It isn’t every day (or decade) that the Maui Weekly reports an actual news story, but stranger things have happened. According to a story in that paper’s April 25 issue, Maui News Publisher Joe Bradley has apparently decided to put up a new online paywall for the daily sometime in the next few months.
“We have to charge or we will go out of business,” Bradley reportedly said at a Rotary Club meeting in Kihei about six weeks ago, according to the Maui Weekly story (the West Virginia-based Ogden Newspaper Group owns both The Maui News and the Maui Weekly).
This is the first time anyone anywhere on the island has said anything about Maui’s sole daily paper charging for online stories and content (which, like many papers, has been offered to readers for free for the last 15 or so years). Reached by phone, Bradley told me the paper is still working on the plan.
“Ours will be like the [Honolulu] Star-Advertiser’s,” he said. “It will not be metered. Most of our local stories will be behind the paywall.”
Bradley said the paywall idea originated at The Maui News, and they would be the first paper in the Ogden chain to institute one. What’s more, he said he believed The Maui News was the last daily paper in Hawaii without an online paywall. Bradley added that he’s still not sure when the paywall will go up, but that it will roll-out simultaneously with an online “replica edition” as well as a Maui News tablet app.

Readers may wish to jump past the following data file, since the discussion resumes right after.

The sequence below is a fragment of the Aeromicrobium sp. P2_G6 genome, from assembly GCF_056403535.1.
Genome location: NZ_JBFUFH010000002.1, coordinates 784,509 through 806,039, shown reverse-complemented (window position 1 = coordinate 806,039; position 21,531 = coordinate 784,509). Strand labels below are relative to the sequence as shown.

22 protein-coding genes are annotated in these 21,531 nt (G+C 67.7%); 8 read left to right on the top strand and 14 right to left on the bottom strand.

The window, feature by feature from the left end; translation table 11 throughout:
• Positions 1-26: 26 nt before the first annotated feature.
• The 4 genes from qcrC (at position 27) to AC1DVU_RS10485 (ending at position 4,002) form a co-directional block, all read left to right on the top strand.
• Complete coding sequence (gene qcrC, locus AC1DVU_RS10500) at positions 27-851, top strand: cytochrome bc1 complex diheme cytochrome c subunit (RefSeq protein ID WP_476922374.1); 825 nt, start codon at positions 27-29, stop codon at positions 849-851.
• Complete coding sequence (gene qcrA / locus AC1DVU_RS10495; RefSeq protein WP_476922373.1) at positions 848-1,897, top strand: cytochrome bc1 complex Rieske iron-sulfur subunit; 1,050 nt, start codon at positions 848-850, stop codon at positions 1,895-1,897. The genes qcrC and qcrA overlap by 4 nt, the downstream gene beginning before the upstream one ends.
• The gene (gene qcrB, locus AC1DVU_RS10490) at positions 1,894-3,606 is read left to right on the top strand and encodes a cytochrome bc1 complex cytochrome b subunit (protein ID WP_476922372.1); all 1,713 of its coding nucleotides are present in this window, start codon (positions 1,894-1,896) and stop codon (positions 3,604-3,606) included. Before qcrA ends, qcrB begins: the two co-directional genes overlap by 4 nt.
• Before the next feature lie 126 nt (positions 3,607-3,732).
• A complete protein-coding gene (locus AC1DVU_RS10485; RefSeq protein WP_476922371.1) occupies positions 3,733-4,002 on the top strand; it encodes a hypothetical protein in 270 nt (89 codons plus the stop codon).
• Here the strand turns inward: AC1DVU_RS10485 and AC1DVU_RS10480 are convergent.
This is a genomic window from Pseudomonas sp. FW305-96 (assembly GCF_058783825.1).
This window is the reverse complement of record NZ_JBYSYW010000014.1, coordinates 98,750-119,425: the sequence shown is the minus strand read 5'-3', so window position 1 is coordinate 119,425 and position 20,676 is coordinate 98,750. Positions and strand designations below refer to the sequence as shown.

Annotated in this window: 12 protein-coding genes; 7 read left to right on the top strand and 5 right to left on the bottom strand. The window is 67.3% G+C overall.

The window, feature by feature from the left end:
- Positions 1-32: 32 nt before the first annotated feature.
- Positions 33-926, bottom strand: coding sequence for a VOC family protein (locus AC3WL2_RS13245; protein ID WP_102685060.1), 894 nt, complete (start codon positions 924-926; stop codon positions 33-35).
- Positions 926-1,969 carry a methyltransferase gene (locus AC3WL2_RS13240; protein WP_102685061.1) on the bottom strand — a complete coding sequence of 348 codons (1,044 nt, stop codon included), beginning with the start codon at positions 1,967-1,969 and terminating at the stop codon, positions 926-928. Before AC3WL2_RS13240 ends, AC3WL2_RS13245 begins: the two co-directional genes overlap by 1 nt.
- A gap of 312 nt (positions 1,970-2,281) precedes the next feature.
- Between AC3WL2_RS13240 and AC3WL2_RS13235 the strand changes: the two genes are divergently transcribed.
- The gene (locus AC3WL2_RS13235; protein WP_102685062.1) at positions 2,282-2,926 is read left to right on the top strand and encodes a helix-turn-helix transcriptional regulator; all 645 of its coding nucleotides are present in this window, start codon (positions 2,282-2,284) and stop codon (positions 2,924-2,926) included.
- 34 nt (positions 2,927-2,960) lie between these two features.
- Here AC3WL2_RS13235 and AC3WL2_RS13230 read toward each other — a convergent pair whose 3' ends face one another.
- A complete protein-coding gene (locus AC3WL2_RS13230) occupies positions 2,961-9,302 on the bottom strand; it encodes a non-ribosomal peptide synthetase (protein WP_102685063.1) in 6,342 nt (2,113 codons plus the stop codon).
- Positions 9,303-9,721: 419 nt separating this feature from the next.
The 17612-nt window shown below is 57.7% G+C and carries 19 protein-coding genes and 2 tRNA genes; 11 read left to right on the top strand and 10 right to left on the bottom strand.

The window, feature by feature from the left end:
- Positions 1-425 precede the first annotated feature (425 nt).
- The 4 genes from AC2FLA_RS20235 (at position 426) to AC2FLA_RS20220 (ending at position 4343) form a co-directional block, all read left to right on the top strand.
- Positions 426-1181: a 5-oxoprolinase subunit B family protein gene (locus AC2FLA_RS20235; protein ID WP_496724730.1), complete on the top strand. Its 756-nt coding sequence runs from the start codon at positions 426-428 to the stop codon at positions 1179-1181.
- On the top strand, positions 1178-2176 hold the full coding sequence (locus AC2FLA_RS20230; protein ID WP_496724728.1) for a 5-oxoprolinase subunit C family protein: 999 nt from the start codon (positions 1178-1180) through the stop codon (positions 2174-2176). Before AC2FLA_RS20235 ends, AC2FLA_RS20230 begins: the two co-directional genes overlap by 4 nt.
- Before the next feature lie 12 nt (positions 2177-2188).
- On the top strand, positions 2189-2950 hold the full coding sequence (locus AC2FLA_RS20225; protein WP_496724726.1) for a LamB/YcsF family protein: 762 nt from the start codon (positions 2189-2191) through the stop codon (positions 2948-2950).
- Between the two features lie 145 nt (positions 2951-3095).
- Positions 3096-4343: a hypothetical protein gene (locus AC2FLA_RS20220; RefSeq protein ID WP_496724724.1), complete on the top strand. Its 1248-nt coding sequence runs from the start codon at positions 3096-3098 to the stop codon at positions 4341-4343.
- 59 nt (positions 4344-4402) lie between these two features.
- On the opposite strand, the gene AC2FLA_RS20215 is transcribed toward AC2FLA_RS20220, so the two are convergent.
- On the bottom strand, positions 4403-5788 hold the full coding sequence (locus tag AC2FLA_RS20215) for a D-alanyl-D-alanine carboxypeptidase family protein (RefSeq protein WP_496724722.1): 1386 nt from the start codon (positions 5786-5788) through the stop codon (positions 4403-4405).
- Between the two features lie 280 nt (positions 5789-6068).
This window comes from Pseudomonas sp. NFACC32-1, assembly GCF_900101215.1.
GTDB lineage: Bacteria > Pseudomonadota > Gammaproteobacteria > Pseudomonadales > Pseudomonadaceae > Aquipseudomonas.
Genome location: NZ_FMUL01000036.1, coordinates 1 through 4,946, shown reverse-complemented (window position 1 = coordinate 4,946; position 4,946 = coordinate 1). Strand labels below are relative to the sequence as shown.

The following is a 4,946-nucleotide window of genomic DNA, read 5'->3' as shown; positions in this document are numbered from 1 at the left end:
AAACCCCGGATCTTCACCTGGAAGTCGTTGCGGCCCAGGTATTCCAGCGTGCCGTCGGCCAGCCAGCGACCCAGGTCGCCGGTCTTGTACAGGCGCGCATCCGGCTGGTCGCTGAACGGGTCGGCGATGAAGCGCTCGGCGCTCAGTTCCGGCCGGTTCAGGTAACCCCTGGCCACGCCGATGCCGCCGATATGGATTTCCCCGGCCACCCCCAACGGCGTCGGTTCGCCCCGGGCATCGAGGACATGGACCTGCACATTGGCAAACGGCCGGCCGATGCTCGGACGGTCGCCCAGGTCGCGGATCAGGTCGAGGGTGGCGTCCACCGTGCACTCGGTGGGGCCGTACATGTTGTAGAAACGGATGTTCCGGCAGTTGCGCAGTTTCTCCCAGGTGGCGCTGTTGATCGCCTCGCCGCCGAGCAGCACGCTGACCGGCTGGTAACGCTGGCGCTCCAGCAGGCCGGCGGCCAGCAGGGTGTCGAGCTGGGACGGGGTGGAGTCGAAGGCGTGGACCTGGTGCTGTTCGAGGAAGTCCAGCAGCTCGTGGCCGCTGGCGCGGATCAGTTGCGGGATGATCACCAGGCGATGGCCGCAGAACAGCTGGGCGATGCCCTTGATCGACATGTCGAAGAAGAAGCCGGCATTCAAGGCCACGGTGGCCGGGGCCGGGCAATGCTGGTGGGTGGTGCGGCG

Paywalls are an increasingly popular but still controversial method for daily newspapers large and small to deal with declining advertiser dollars, circulation and basically the entire business model that has sheltered them for more than a century. For many decades, people paid for newspapers for a variety of reasons–to read horoscopes, check classified advertisements, peruse television listings, read movie reviews and even find out what what was happening at last night’s city council hearing. All of that was bundled into one convenient package dropped every morning on your front porch (or, more often, in your planter box or on your roof).
People paid a subscription price that, ostensibly, covered all that but in reality paid for little more than distribution. Advertisements paid the rest.
All of that information is now found–for free–in various locations online. In the early years of newspaper websites (we’re thinking the mid-1990s), papers offered their stories to web surfers for free to generate traffic. But now, with the advertiser model in freefall, papers are experimenting with charging people to read stories.
Some paywalls are metered and relatively porous, like The New York Times (indeed, they can be fooled by a simple browser cache clearing). Others, like the Wall Street Journal, have long held their stories behind subscriber paywalls.
What’s more, papers with paywalls sometimes send mixed signals to their readers. During times of great calamity (like Hurricane Sandy or the recent Boston Marathon bombings), papers will often disable their paywalls, allow everyone free, temporary access to their stories. This is a backwards situation in which papers charge consumers for regular, mediocre news but hand over truly vital news for free.
In any case, Bradley said his plan is for a hard paywalls.